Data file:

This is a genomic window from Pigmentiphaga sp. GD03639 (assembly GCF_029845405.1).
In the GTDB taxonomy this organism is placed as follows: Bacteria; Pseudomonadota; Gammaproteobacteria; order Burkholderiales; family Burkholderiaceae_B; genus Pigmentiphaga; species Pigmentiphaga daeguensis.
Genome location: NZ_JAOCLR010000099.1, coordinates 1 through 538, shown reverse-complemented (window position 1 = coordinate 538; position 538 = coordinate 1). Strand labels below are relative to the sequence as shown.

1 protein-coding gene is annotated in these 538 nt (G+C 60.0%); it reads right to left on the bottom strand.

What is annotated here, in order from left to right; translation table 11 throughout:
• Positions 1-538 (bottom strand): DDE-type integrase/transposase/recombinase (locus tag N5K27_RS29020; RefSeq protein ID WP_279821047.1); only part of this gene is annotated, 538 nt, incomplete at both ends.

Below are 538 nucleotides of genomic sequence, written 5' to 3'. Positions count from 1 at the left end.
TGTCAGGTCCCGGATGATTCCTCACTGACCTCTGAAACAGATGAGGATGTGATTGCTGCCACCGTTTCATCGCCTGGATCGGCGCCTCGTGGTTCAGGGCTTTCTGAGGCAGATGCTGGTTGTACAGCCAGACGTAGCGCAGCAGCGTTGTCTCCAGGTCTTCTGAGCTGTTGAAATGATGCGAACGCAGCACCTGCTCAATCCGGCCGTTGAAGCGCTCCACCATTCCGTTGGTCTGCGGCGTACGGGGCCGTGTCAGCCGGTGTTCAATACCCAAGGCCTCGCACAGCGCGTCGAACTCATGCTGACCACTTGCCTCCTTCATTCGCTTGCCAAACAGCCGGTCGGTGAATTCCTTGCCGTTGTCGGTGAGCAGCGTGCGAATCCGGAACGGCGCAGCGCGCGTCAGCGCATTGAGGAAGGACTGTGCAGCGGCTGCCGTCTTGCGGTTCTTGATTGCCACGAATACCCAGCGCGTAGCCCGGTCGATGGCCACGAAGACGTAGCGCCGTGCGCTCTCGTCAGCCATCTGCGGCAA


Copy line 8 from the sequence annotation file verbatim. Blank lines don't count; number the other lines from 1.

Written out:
TGTCAGGTCCCGGATGATTCCTCACTGACCTCTGAAACAGATGAGGATGTGATTGCTGCCACCGTTTCATCGCCTGGATCGGCGCCTCGTGGTTCAGGGCTTTCTGAGGCAGATGCTGGTTGTACAGCCAGACGTAGCGCAGCAGCGTTGTCTCCAGGTCTTCTGAGCTGTTGAAATGATGCGAACGCAGCACCTGCTCAATCCGGCCGTTGAAGCGCTCCACCATTCCGTTGGTCTGCGGCGTACGGGGCCGTGTCAGCCGGTGTTCAATACCCAAGGCCTCGCACAGCGCGTCGAACTCATGCTGACCACTTGCCTCCTTCATTCGCTTGCCAAACAGCCGGTCGGTGAATTCCTTGCCGTTGTCGGTGAGCAGCGTGCGAATCCGGAACGGCGCAGCGCGCGTCAGCGCATTGAGGAAGGACTGTGCAGCGGCTGCCGTCTTGCGGTTCTTGATTGCCACGAATACCCAGCGCGTAGCCCGGTCGATGGCCACGAAGACGTAGCGCCGTGCGCTCTCGTCAGCCATCTGCGGCAA